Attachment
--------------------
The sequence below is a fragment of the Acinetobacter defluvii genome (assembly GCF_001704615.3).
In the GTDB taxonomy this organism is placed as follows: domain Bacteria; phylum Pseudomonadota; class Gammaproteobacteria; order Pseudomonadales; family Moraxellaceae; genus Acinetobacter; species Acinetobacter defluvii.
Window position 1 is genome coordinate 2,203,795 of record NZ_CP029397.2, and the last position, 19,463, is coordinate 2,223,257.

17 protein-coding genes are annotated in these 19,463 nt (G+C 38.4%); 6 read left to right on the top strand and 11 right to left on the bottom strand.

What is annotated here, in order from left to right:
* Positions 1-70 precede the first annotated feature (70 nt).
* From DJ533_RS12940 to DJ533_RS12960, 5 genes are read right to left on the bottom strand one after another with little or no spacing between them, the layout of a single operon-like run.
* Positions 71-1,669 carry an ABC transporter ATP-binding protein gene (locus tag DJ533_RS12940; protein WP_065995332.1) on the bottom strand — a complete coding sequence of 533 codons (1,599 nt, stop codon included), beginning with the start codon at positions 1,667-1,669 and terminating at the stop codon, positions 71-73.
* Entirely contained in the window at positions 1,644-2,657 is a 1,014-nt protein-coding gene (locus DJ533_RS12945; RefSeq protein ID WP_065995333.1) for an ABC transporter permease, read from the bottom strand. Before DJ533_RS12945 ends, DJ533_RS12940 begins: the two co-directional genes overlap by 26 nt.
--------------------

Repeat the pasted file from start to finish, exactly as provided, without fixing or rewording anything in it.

The sequence below is a fragment of the Acinetobacter defluvii genome (assembly GCF_001704615.3).
In the GTDB taxonomy this organism is placed as follows: domain Bacteria; phylum Pseudomonadota; class Gammaproteobacteria; order Pseudomonadales; family Moraxellaceae; genus Acinetobacter; species Acinetobacter defluvii.
Window position 1 is genome coordinate 2,203,795 of record NZ_CP029397.2, and the last position, 19,463, is coordinate 2,223,257.

17 protein-coding genes are annotated in these 19,463 nt (G+C 38.4%); 6 read left to right on the top strand and 11 right to left on the bottom strand.

What is annotated here, in order from left to right:
* Positions 1-70 precede the first annotated feature (70 nt).
* From DJ533_RS12940 to DJ533_RS12960, 5 genes are read right to left on the bottom strand one after another with little or no spacing between them, the layout of a single operon-like run.
* Positions 71-1,669 carry an ABC transporter ATP-binding protein gene (locus tag DJ533_RS12940; protein WP_065995332.1) on the bottom strand — a complete coding sequence of 533 codons (1,599 nt, stop codon included), beginning with the start codon at positions 1,667-1,669 and terminating at the stop codon, positions 71-73.
* Entirely contained in the window at positions 1,644-2,657 is a 1,014-nt protein-coding gene (locus DJ533_RS12945; RefSeq protein ID WP_065995333.1) for an ABC transporter permease, read from the bottom strand. Before DJ533_RS12945 ends, DJ533_RS12940 begins: the two co-directional genes overlap by 26 nt.